Despite her track record and indictments, Kirchner still maintains a loyal base of supporters. Her anticipated return to the Casa Rosada will be determined by her shrewd political calculations, one of which is to keep her distance from the campaign trail. As running mate, Kirchner hopes to obtain the critical mass necessary to defeat Macri in October by combining her support base with Mr. Fernández’s anti-incumbent appeal. The strategy appears to be working. For his part, Macri chose Miguel Ángel Pichetto, a former ally of Macri’s political opponents, to be his running mate. Like Mr. Fernández, Macri is aware that the election will likely be decided by the moderate vote.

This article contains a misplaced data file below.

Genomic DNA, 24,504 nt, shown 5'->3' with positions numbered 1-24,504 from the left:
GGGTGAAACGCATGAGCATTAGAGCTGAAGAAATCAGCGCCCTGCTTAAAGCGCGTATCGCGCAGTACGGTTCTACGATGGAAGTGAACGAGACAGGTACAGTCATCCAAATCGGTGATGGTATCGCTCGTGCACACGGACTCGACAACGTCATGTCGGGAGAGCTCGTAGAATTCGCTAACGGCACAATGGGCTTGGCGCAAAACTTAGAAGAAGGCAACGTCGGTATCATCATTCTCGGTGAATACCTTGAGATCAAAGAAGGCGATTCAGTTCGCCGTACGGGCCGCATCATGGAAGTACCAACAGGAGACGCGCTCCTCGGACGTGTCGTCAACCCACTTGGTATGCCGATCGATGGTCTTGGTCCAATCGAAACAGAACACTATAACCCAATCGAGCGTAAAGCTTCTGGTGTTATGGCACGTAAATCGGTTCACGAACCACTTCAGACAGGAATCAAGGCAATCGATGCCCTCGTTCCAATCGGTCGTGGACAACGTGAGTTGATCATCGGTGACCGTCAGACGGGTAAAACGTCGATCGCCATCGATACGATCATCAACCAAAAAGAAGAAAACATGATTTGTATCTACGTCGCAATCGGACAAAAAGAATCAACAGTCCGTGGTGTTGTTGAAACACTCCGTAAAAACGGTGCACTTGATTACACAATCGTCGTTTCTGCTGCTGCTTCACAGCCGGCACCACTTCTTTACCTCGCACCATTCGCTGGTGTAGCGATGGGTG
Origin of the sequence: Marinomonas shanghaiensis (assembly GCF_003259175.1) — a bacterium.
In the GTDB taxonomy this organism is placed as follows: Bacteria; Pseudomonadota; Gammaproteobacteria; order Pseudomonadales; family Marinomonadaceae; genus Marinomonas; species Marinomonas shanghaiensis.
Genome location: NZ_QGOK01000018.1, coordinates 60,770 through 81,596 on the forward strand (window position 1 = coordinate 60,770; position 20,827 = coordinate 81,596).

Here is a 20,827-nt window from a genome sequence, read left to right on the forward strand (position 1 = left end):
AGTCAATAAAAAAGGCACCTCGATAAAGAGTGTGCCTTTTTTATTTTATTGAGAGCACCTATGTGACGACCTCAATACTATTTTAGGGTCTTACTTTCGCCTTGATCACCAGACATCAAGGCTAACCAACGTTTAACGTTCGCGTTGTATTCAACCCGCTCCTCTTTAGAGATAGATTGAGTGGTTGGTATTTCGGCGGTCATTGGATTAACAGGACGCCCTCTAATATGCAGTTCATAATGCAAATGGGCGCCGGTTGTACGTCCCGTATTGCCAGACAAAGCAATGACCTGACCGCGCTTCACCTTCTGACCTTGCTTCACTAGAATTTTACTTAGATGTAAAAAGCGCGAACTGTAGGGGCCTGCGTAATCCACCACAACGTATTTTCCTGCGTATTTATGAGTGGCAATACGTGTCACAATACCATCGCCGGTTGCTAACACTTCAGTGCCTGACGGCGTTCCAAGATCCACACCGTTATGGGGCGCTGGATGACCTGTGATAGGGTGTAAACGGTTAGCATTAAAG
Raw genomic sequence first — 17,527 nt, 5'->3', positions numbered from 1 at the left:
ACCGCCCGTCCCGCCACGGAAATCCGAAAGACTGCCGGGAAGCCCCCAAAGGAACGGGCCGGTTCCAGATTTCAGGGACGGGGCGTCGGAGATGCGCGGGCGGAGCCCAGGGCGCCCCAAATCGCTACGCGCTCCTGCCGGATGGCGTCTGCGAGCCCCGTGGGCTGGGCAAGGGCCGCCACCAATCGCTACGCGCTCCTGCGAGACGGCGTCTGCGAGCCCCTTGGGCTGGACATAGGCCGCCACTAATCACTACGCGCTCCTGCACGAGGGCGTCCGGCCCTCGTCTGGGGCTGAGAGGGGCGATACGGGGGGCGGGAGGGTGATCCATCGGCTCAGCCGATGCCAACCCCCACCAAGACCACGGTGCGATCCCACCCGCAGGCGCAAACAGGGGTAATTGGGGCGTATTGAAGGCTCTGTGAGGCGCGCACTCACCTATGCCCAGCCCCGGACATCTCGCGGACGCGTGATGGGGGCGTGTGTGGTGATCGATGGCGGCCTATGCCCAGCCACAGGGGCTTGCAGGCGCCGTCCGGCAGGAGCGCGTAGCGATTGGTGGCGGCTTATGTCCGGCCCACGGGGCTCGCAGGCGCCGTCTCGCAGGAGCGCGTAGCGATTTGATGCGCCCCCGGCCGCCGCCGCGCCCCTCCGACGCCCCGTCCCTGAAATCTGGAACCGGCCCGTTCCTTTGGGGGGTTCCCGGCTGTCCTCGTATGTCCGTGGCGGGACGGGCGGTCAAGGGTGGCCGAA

Investors Can Expect the Following Risks Under a Fernández-Kirchner Administration:

  • The election results are set to prolong Argentina’s recession. Soon after the PASO results were released, the S&P Merval Index, Argentina’s most prominent stock market index, plunged 48% in USD terms – the second largest drop since 1950. The peso also lost nearly 18% of its value, which means that inflation – already up 54% year-over-year – is likely to rise further. Although these values will ultimately be set by the power dynamics of a Fernández-Kirchner administration, markets are clear that discontinuity in economic policy and Kirchner’s presence in the Casa Rosada warrant an elevation in country risk on Argentine assets. This adds a new drawback to Argentina’s recovery.